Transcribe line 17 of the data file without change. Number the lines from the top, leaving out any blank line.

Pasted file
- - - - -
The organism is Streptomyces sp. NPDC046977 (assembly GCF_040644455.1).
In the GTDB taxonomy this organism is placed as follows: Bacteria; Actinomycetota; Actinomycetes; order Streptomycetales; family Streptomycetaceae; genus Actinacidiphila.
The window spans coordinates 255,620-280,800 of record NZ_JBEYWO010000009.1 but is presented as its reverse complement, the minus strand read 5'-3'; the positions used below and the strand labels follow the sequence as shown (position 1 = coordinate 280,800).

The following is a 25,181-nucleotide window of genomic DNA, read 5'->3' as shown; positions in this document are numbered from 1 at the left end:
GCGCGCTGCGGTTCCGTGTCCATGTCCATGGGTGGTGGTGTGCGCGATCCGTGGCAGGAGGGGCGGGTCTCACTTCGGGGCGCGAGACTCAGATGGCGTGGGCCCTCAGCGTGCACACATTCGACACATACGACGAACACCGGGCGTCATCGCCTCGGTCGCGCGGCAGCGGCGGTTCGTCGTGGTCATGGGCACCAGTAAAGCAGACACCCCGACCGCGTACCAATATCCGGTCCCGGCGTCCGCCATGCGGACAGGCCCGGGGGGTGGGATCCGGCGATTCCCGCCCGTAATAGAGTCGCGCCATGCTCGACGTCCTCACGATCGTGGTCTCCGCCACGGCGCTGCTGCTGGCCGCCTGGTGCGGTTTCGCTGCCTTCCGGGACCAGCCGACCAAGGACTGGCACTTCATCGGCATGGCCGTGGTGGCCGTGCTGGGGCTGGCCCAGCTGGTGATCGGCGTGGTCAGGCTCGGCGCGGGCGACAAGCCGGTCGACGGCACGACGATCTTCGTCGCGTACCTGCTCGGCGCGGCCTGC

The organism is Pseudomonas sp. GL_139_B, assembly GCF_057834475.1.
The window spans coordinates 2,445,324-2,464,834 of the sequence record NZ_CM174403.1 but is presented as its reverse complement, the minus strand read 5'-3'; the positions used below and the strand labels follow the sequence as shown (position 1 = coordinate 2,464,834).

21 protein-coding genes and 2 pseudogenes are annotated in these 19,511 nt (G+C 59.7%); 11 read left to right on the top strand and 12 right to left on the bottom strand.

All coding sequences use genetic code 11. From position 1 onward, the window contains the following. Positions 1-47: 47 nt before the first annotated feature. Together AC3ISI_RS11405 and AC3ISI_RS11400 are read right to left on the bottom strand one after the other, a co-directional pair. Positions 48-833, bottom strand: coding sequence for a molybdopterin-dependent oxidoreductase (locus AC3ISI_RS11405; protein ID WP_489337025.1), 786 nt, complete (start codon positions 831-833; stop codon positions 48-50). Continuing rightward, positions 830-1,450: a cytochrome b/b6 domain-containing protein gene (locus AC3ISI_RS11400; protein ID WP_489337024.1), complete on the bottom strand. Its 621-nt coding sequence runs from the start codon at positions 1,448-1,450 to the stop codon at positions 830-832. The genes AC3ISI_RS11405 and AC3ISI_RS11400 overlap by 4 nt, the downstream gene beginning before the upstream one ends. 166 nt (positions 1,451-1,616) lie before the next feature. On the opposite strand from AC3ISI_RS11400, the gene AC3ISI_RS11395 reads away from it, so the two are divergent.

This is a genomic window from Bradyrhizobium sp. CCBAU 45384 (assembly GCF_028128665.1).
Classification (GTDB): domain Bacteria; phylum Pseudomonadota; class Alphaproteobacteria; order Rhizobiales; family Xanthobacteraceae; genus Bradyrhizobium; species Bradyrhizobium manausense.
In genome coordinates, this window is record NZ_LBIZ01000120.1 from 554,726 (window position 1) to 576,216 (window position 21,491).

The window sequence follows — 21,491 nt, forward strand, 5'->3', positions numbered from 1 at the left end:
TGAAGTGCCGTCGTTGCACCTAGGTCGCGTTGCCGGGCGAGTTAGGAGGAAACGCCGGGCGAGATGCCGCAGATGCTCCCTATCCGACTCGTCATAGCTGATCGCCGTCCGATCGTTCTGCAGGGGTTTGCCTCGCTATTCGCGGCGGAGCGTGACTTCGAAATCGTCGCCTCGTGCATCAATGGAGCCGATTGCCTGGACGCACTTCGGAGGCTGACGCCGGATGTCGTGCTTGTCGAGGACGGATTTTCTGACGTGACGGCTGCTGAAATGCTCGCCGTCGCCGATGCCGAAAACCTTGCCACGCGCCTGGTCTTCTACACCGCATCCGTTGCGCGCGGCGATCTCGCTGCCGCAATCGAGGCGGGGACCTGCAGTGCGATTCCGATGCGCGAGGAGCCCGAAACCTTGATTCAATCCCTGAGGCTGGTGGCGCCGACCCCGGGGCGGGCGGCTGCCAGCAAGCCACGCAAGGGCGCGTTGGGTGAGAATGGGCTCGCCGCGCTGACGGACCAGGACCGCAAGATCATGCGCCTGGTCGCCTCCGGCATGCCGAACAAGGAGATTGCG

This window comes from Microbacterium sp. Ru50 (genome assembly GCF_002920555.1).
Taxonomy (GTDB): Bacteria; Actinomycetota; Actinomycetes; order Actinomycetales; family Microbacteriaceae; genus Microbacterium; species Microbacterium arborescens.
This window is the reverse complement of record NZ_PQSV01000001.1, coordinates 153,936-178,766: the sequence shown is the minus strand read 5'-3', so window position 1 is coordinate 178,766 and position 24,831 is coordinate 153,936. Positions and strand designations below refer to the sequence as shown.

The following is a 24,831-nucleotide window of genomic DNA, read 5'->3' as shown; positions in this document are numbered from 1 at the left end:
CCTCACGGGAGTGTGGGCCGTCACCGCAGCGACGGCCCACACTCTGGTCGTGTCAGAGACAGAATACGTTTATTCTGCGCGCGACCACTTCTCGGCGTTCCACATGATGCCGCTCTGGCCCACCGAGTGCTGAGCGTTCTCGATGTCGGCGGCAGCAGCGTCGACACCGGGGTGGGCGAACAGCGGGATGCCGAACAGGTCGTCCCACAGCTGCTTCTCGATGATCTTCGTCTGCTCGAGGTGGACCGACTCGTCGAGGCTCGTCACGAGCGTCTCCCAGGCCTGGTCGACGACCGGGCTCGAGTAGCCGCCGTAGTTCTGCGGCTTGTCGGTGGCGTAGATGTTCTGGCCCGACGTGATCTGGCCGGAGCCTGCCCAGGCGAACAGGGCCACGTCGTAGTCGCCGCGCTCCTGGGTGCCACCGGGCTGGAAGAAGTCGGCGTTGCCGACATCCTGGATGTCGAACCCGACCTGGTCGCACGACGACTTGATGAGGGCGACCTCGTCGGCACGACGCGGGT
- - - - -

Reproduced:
This window is the reverse complement of record NZ_PQSV01000001.1, coordinates 153,936-178,766: the sequence shown is the minus strand read 5'-3', so window position 1 is coordinate 178,766 and position 24,831 is coordinate 153,936. Positions and strand designations below refer to the sequence as shown.